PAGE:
Sometimes gigs are like buses, you wait ages for one & then two turn up at once. This weekend found me on an all too rare chance to see live music on successive days. Two husband and wife duos, two very different sets but both perfectly suited to their individual audiences.First up, Friday 18th September saw me making the trip along the M4 for my first visit to the Valley Folk Club at Pontardawe. The club has been going for approximately 45 years, 30 of which have been at it's current Ivy Bush Hotel home.In that time, many illustrious guests have performed at the club, the latest of which were American Folk duo Hungrytown.If you're not familiar with them, Hungrytown are Rebecca Hall and Ken Anderson, Rebecca comes from a Jazz background, whilst Ken was a part of the New York garage band scene. The loss of a friend to cancer brought them into the world of folk and they haven't looked back since.The duo's Valley Folk Club gig was an entirely acoustic affair, with no amplification of any kind. Any doubts about this were soon dispelled as Rebecca's clear voice soon had a packed room enthralled.Unsurprisingly, songs from Hungrytown's latest album, Further West, featured strongly and it was a pleasure to hear the Valley Folk Club members harmonising so well on songs like Don't You Let Me Down. In between the songs we heard stories about Rebecca and Ken's nomadic life and their time living in New York City, including the time their van caught fire whilst touring in the Pacific North West and how they came up with the band name. For me one of life's great pleasures is to find an interesting looking road and following it just to see where it goes, Rebecca and Ken found one such called Hungrytown Road whilst recording in the Bluegrass Country and decided to adopt the name. They never did find out whether a settlement called Hungrytown ever existed.Live, Hungrytown are every bit as good as they are on album, Rebecca's voice and Ken's playing are a pleasure to listen to and it was great to witness them feeding off the energy of an appreciative audience as they did at the Valley Folk Club. Hungrytown are touring the UK until the middle of October, if you can, go and see them. Personally I look forward to catching up with them when they return to the UK in September 2016.” - David Chamberlain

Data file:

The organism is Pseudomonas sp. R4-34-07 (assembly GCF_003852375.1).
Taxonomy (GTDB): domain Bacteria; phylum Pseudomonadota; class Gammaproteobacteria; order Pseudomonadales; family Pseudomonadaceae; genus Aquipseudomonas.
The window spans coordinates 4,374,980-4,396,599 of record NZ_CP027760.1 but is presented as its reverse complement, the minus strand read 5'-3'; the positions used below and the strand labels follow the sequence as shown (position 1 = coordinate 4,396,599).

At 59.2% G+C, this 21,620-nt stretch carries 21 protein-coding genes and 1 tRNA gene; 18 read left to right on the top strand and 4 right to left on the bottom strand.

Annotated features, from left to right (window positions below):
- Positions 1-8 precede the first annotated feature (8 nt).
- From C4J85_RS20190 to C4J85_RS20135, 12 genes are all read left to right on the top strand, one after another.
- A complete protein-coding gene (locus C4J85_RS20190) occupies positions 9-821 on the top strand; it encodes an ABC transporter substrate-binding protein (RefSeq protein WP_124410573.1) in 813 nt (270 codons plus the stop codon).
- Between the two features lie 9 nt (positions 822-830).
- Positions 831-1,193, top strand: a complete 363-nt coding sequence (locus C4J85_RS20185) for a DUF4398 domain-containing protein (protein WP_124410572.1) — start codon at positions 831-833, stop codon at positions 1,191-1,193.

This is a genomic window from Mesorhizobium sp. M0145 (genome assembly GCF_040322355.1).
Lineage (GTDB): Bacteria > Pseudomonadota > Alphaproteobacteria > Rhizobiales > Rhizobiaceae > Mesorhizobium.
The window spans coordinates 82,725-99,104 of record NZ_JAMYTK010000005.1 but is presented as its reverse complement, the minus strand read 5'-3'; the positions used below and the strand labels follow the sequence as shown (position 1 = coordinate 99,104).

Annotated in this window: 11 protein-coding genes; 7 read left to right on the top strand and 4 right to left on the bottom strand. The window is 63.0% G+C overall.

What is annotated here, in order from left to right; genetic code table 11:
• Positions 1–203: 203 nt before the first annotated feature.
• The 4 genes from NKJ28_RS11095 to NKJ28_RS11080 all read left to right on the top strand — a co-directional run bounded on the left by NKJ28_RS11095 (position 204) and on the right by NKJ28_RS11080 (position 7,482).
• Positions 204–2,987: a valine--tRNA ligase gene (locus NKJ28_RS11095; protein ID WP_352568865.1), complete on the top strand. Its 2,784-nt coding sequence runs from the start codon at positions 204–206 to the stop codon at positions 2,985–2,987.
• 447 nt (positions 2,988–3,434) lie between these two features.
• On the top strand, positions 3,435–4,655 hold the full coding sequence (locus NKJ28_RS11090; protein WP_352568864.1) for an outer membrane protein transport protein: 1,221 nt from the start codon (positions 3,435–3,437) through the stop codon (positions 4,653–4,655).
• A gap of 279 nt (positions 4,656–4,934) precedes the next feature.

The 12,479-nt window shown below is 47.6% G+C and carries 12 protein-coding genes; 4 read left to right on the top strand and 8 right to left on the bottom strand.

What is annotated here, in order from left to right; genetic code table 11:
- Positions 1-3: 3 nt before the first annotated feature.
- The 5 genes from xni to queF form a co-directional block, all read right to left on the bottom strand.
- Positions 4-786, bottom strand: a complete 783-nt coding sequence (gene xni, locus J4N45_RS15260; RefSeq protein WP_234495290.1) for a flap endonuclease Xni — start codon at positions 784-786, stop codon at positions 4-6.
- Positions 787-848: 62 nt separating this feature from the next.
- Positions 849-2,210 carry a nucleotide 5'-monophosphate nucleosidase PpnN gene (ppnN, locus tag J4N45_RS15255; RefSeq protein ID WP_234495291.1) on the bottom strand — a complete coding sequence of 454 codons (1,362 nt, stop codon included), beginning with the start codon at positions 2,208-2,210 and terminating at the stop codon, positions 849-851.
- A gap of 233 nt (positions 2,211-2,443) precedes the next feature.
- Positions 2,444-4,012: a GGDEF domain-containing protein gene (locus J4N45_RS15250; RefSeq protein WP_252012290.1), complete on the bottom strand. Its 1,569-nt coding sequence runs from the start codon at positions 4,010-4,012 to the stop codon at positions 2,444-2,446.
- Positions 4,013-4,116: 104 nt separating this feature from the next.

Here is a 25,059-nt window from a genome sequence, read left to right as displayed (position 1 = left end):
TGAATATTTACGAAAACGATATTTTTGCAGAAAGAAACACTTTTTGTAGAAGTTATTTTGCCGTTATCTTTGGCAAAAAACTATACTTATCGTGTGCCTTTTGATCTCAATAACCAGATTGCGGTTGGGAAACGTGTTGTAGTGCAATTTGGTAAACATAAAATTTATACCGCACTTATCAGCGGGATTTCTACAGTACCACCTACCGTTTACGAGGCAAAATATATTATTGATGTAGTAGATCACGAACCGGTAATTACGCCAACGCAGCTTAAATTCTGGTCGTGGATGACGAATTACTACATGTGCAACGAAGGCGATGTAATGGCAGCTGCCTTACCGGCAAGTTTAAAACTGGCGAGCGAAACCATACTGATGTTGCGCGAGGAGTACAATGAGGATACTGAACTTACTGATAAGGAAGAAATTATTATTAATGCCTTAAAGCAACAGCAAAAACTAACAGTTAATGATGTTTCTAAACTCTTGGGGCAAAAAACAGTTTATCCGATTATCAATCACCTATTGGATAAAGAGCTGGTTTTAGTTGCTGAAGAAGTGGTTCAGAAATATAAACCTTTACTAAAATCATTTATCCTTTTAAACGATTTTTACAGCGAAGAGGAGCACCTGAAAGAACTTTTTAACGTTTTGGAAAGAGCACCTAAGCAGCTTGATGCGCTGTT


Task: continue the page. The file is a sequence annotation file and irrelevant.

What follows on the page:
Hungrytown make no attempt at pretense. Even their handle hints at an unadorned, unaffected motif. Theirs is a sound that’s conveyed simply, drawn together by the solitary strum of acoustic guitars, a bit of banjo playing, and the occasional keyboard. Strains of cello and violin creep into the arrangements as well, but for the most part, it’s the Hungrytown twosome -- singer-songwriters Rebecca Hall and multi-instrumentalist/arranger Ken Anderson -- that color these songs so purposely and poignantly. Further West, the Vermont-based duo’s latest LP and third to date, continues their well-stoked brand of durable folk, sounding for all the world like a collection of traditional tunes hewn either in a hollow or in the highlands, in a different different age than this.Hall’s voice is lilting and engaging, creating a sound that echoes with purity and passion. Songs such as “Further West,” “Sometime,” Day for Night,” and “Troubles in Between” -- and indeed, practically every number in-between -- could have been drawn from either England or Appalachia, with roots that were hewn in-between. The music requires a closer listen of course, which, in turn, insists on quiet contemplation as an absolute necessity. Still, the time spent offers an ample return, given these lovely melodies and a sound so soothing and engaging, it practically begs a quick return. Kudos then to Hungrytown for taking a time-tested approach and effectively making it their own. ” - Lee Zimmerman

— No Depression

Hungrytown is a remarkable folk duo. Rebecca Hall began as a jazz singer, Ken Anderson a drummer for a variety of garage bands. When a mutual friend who died young bequeathed to them her guitar and collection of folk albums, a spark was kindled. Multi-instrumentalist and singer Anderson and writer Hall together form Hungrytown, a special folk duo with literary texts, beautiful arrangements and remarkable vocal harmonies, with Hall as the lead singer. Her singing is unexpectedly reminiscent of Karen Carpenter of the Carpenters, but Hungrytown's music is just a bit more intelligent and subtle. As previously stated, attractive arrangements, brilliant guitar playing, and above all, very good songs. Sometimes recalling British folk, at other times reminiscent of the Appalachians or the Byrds, it falls somewhere between folk rock and old time folk. Hungrytown is simply unique. Pure class.”

Moors Magazine (Netherlands)